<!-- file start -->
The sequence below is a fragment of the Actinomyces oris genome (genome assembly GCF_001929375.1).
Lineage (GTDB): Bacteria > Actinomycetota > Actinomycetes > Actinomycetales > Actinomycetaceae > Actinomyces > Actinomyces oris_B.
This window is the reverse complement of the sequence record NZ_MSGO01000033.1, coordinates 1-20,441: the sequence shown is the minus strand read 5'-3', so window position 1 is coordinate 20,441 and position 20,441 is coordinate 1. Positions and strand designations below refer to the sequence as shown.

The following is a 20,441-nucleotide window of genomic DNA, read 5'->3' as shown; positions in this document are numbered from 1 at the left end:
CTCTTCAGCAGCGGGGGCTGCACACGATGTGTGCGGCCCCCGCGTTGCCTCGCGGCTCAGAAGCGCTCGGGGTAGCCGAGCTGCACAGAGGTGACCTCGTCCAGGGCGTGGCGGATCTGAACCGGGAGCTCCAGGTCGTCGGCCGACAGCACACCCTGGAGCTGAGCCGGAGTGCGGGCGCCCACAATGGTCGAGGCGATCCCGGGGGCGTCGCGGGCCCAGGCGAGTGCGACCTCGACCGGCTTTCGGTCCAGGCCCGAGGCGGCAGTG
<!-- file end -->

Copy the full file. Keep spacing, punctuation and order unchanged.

The sequence below is a fragment of the Actinomyces oris genome (genome assembly GCF_001929375.1).
Lineage (GTDB): Bacteria > Actinomycetota > Actinomycetes > Actinomycetales > Actinomycetaceae > Actinomyces > Actinomyces oris_B.
This window is the reverse complement of the sequence record NZ_MSGO01000033.1, coordinates 1-20,441: the sequence shown is the minus strand read 5'-3', so window position 1 is coordinate 20,441 and position 20,441 is coordinate 1. Positions and strand designations below refer to the sequence as shown.

The following is a 20,441-nucleotide window of genomic DNA, read 5'->3' as shown; positions in this document are numbered from 1 at the left end:
CTCTTCAGCAGCGGGGGCTGCACACGATGTGTGCGGCCCCCGCGTTGCCTCGCGGCTCAGAAGCGCTCGGGGTAGCCGAGCTGCACAGAGGTGACCTCGTCCAGGGCGTGGCGGATCTGAACCGGGAGCTCCAGGTCGTCGGCCGACAGCACACCCTGGAGCTGAGCCGGAGTGCGGGCGCCCACAATGGTCGAGGCGATCCCGGGGGCGTCGCGGGCCCAGGCGAGTGCGACCTCGACCGGCTTTCGGTCCAGGCCCGAGGCGGCAGTG